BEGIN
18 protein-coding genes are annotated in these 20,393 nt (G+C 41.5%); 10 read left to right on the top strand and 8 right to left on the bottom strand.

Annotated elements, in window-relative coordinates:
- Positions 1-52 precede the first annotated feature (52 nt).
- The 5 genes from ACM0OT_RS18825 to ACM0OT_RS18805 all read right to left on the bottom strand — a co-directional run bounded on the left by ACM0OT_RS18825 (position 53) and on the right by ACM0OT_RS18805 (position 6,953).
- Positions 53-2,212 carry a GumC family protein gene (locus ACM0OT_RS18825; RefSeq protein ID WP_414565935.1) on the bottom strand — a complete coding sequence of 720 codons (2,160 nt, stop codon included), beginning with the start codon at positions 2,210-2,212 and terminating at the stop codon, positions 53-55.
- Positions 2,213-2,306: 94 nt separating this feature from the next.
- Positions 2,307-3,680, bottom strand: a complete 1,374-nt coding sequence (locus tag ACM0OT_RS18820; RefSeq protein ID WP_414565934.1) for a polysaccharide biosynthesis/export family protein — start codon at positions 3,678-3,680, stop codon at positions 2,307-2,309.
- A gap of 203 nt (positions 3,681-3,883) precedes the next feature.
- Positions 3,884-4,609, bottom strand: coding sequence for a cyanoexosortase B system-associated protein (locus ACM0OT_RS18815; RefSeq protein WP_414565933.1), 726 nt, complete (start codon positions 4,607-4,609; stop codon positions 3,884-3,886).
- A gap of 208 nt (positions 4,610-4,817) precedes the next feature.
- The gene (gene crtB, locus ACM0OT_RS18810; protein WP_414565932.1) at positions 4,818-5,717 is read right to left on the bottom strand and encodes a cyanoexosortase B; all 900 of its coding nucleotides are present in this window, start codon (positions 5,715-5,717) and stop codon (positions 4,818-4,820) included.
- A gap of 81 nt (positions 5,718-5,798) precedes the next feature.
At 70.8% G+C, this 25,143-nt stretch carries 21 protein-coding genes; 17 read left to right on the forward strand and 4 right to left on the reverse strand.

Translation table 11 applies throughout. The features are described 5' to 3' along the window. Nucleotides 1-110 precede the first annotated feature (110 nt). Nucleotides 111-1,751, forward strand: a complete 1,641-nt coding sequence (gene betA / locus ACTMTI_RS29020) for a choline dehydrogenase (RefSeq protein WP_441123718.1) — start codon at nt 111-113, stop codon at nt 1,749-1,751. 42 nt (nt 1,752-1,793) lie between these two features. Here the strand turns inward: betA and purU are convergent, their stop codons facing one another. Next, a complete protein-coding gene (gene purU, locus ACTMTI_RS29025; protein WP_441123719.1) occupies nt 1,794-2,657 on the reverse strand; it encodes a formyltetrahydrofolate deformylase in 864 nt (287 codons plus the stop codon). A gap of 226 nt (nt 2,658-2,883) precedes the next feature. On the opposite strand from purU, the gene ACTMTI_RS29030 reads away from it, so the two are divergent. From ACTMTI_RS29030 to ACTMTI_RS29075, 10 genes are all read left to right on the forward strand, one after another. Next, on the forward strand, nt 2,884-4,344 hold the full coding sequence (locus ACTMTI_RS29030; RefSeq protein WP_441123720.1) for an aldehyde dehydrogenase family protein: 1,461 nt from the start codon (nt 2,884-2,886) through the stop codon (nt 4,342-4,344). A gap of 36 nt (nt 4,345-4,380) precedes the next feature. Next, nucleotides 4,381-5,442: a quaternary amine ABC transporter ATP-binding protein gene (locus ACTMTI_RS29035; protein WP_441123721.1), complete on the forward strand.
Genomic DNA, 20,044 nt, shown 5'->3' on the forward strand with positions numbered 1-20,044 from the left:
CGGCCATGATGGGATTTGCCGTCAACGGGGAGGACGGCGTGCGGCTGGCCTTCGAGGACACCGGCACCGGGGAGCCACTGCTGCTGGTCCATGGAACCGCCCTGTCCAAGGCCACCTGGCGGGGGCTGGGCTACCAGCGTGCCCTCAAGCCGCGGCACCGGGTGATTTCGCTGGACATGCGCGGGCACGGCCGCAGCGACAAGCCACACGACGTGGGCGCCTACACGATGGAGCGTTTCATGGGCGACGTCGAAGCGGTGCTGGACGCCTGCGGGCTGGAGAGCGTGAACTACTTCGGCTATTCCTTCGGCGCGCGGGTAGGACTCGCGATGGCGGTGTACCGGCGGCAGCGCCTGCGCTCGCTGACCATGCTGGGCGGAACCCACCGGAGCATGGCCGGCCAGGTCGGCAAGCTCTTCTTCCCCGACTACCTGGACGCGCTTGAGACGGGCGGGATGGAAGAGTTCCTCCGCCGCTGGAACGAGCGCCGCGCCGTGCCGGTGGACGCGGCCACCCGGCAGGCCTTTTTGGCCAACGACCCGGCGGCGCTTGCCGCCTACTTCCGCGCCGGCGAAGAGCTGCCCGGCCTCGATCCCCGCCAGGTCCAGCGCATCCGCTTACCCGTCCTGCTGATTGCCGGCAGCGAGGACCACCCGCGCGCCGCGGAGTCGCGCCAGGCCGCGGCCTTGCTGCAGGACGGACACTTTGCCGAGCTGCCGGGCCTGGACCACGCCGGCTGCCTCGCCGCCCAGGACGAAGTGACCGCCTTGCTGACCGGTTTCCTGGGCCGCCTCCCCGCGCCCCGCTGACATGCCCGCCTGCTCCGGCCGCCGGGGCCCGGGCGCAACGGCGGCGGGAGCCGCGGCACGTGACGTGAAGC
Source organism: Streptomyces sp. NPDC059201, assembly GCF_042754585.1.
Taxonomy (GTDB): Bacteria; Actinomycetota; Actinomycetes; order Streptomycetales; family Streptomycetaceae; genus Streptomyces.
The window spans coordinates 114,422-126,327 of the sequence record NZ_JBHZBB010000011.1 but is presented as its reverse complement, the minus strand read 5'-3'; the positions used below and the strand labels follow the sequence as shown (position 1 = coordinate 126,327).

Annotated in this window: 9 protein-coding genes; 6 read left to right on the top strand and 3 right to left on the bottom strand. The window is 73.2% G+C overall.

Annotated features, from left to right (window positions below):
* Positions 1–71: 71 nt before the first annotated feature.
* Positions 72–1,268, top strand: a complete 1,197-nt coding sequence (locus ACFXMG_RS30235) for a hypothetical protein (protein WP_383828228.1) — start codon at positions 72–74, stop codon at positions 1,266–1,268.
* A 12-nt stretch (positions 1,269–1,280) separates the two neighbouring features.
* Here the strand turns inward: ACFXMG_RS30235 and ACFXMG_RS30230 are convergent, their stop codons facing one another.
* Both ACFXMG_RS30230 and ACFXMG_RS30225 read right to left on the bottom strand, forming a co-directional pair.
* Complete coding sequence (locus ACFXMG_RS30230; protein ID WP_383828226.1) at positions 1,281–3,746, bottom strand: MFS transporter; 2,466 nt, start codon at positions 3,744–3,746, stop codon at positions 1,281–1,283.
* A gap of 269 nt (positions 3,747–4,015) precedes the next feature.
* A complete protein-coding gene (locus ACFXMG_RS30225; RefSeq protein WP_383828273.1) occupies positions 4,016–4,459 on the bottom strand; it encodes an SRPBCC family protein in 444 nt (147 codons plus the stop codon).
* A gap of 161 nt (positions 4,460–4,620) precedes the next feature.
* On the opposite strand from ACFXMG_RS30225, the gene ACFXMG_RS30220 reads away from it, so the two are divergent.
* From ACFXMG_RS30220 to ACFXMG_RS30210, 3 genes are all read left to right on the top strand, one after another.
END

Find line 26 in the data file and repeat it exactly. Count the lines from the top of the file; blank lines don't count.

* Both ACFXMG_RS30230 and ACFXMG_RS30225 read right to left on the bottom strand, forming a co-directional pair.